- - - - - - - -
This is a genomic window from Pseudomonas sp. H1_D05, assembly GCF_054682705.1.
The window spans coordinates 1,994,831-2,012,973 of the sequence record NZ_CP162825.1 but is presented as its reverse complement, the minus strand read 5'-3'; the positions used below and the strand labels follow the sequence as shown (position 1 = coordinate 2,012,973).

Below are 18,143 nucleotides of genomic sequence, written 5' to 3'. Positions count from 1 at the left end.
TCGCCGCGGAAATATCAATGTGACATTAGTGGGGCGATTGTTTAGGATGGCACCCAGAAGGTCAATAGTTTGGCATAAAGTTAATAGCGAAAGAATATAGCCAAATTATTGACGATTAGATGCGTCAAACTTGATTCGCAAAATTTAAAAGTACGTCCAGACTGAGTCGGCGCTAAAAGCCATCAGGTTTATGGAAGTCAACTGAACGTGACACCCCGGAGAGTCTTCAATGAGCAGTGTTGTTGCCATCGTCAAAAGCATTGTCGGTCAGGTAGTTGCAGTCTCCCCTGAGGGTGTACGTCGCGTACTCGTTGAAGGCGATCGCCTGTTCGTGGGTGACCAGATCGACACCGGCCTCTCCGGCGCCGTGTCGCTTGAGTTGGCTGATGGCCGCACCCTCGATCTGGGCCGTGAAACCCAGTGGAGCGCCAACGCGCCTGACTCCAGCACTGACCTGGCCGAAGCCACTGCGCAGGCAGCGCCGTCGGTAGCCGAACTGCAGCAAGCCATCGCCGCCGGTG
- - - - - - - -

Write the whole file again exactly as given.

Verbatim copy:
This is a genomic window from Pseudomonas sp. H1_D05, assembly GCF_054682705.1.
The window spans coordinates 1,994,831-2,012,973 of the sequence record NZ_CP162825.1 but is presented as its reverse complement, the minus strand read 5'-3'; the positions used below and the strand labels follow the sequence as shown (position 1 = coordinate 2,012,973).

Below are 18,143 nucleotides of genomic sequence, written 5' to 3'. Positions count from 1 at the left end.
TCGCCGCGGAAATATCAATGTGACATTAGTGGGGCGATTGTTTAGGATGGCACCCAGAAGGTCAATAGTTTGGCATAAAGTTAATAGCGAAAGAATATAGCCAAATTATTGACGATTAGATGCGTCAAACTTGATTCGCAAAATTTAAAAGTACGTCCAGACTGAGTCGGCGCTAAAAGCCATCAGGTTTATGGAAGTCAACTGAACGTGACACCCCGGAGAGTCTTCAATGAGCAGTGTTGTTGCCATCGTCAAAAGCATTGTCGGTCAGGTAGTTGCAGTCTCCCCTGAGGGTGTACGTCGCGTACTCGTTGAAGGCGATCGCCTGTTCGTGGGTGACCAGATCGACACCGGCCTCTCCGGCGCCGTGTCGCTTGAGTTGGCTGATGGCCGCACCCTCGATCTGGGCCGTGAAACCCAGTGGAGCGCCAACGCGCCTGACTCCAGCACTGACCTGGCCGAAGCCACTGCGCAGGCAGCGCCGTCGGTAGCCGAACTGCAGCAAGCCATCGCCGCCGGTG